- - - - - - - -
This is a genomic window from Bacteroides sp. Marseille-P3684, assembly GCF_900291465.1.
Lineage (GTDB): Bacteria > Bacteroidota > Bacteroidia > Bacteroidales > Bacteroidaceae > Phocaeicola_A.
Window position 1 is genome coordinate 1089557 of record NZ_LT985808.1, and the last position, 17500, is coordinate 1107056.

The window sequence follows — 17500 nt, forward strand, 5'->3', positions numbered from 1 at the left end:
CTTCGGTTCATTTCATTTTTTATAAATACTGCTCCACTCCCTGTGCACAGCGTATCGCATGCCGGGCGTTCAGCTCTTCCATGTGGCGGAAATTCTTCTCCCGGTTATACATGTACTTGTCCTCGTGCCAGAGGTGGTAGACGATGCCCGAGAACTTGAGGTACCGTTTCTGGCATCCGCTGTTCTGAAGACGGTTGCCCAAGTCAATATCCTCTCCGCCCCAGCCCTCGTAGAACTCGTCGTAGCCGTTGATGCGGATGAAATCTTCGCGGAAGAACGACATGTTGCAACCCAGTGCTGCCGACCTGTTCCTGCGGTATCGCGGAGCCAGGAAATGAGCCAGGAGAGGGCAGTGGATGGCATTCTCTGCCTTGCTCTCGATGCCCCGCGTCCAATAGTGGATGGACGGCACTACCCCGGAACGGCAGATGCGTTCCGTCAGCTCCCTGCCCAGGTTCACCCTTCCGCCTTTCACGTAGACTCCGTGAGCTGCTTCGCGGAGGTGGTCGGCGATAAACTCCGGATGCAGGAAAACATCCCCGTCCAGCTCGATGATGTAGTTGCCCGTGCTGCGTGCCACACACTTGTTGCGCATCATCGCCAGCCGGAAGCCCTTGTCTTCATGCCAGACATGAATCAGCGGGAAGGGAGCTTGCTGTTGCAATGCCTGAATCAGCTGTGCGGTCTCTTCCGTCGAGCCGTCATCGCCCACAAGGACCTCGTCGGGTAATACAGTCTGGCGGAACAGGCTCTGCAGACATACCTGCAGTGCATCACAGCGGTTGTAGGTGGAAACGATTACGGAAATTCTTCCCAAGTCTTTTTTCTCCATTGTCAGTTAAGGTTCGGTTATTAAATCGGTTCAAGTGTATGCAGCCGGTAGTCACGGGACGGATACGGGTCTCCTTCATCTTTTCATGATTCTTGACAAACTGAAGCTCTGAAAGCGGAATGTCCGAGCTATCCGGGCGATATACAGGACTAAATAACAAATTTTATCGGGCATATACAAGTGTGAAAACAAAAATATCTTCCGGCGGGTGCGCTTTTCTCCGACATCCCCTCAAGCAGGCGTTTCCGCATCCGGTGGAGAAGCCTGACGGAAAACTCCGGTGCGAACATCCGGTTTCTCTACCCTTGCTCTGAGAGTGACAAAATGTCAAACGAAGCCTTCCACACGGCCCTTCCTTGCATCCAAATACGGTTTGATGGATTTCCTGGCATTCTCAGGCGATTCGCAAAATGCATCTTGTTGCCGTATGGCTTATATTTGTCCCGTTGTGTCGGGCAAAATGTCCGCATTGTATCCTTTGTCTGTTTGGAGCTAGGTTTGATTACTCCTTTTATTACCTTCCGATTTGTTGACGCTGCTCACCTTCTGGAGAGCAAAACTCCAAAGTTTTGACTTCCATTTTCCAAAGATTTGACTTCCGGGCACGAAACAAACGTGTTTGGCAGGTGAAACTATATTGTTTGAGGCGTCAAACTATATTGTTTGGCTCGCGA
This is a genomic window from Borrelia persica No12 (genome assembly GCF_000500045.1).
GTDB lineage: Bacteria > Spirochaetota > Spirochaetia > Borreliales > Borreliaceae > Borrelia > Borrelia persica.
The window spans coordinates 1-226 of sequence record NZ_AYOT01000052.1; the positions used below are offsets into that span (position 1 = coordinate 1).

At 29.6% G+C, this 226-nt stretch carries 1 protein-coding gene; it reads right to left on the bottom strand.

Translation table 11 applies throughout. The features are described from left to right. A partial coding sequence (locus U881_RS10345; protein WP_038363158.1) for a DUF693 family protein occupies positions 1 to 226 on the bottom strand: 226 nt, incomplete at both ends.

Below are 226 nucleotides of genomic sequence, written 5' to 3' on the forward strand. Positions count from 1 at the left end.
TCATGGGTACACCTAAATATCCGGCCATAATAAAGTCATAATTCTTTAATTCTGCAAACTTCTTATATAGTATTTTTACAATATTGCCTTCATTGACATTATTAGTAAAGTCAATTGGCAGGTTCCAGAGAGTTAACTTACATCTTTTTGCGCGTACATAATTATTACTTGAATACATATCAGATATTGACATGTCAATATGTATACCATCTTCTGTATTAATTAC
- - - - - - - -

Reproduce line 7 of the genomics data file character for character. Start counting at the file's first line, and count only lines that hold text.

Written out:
GTDB lineage: Bacteria > Spirochaetota > Spirochaetia > Borreliales > Borreliaceae > Borrelia > Borrelia persica.